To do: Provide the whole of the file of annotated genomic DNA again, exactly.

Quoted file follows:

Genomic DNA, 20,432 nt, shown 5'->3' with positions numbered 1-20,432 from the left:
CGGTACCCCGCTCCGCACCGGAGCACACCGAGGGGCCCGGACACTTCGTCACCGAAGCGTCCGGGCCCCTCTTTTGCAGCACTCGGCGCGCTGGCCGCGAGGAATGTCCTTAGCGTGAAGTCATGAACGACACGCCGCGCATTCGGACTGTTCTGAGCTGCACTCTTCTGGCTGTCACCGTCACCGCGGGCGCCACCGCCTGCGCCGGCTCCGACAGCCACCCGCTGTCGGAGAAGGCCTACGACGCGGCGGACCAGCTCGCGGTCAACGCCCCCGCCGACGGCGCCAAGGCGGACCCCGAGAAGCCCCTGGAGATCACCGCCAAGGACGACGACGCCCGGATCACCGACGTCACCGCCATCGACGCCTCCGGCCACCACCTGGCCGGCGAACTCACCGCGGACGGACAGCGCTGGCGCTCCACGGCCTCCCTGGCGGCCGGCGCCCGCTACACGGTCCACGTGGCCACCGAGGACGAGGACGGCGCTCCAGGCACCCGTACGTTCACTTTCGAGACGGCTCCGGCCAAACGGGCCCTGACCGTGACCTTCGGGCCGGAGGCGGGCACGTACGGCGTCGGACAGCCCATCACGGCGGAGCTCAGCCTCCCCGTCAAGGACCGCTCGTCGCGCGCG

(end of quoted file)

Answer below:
Genomic DNA, 20,432 nt, shown 5'->3' with positions numbered 1-20,432 from the left:
CGGTACCCCGCTCCGCACCGGAGCACACCGAGGGGCCCGGACACTTCGTCACCGAAGCGTCCGGGCCCCTCTTTTGCAGCACTCGGCGCGCTGGCCGCGAGGAATGTCCTTAGCGTGAAGTCATGAACGACACGCCGCGCATTCGGACTGTTCTGAGCTGCACTCTTCTGGCTGTCACCGTCACCGCGGGCGCCACCGCCTGCGCCGGCTCCGACAGCCACCCGCTGTCGGAGAAGGCCTACGACGCGGCGGACCAGCTCGCGGTCAACGCCCCCGCCGACGGCGCCAAGGCGGACCCCGAGAAGCCCCTGGAGATCACCGCCAAGGACGACGACGCCCGGATCACCGACGTCACCGCCATCGACGCCTCCGGCCACCACCTGGCCGGCGAACTCACCGCGGACGGACAGCGCTGGCGCTCCACGGCCTCCCTGGCGGCCGGCGCCCGCTACACGGTCCACGTGGCCACCGAGGACGAGGACGGCGCTCCAGGCACCCGTACGTTCACTTTCGAGACGGCTCCGGCCAAACGGGCCCTGACCGTGACCTTCGGGCCGGAGGCGGGCACGTACGGCGTCGGACAGCCCATCACGGCGGAGCTCAGCCTCCCCGTCAAGGACCGCTCGTCGCGCGCG